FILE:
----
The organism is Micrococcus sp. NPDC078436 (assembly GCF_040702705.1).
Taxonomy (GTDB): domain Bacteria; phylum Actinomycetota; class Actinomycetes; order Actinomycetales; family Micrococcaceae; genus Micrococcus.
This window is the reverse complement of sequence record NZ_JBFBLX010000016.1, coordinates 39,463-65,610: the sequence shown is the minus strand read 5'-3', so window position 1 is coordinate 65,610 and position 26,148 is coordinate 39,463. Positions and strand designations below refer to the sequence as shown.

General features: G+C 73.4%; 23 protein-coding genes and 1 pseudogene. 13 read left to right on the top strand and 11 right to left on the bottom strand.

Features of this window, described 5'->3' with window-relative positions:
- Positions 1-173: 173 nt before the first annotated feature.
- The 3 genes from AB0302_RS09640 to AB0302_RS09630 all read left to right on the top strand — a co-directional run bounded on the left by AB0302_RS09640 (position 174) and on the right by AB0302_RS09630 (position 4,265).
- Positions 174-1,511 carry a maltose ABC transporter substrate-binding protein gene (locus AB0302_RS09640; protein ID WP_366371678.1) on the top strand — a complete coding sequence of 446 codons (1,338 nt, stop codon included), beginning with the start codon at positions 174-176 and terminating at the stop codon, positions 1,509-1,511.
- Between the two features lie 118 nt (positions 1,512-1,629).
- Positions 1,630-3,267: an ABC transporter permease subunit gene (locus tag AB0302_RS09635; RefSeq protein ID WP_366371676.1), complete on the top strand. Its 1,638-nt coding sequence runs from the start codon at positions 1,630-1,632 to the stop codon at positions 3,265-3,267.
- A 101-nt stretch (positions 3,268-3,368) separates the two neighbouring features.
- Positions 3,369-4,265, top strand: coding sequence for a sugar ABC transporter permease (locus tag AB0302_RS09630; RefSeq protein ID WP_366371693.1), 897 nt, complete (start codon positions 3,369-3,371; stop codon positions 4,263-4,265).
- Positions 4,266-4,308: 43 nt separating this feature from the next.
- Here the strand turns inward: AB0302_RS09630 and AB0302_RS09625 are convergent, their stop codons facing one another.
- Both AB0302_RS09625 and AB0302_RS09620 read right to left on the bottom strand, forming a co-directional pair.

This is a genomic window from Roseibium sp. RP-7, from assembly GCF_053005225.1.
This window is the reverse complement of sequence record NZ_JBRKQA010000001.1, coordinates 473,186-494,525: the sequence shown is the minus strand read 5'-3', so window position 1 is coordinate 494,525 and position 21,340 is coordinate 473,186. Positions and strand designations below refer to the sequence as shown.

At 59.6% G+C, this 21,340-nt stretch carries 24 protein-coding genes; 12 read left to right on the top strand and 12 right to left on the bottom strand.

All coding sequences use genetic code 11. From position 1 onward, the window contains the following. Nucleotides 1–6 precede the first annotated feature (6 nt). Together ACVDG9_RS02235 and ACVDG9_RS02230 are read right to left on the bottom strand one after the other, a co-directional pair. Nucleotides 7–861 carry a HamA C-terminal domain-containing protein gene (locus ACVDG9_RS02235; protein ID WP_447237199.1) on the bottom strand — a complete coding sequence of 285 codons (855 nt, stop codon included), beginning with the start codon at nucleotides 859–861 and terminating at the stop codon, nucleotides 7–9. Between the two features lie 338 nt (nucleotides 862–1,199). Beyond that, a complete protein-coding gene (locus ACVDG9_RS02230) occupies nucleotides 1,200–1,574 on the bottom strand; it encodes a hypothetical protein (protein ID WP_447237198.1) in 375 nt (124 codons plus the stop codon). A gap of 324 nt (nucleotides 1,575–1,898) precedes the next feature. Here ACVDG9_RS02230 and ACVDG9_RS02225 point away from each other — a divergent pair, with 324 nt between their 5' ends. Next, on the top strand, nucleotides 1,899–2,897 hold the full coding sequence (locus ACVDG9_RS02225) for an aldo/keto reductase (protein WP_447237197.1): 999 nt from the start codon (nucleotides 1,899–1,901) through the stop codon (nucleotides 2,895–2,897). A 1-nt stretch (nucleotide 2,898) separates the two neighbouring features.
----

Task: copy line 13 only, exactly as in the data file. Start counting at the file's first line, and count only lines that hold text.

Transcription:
- Positions 4,266-4,308: 43 nt separating this feature from the next.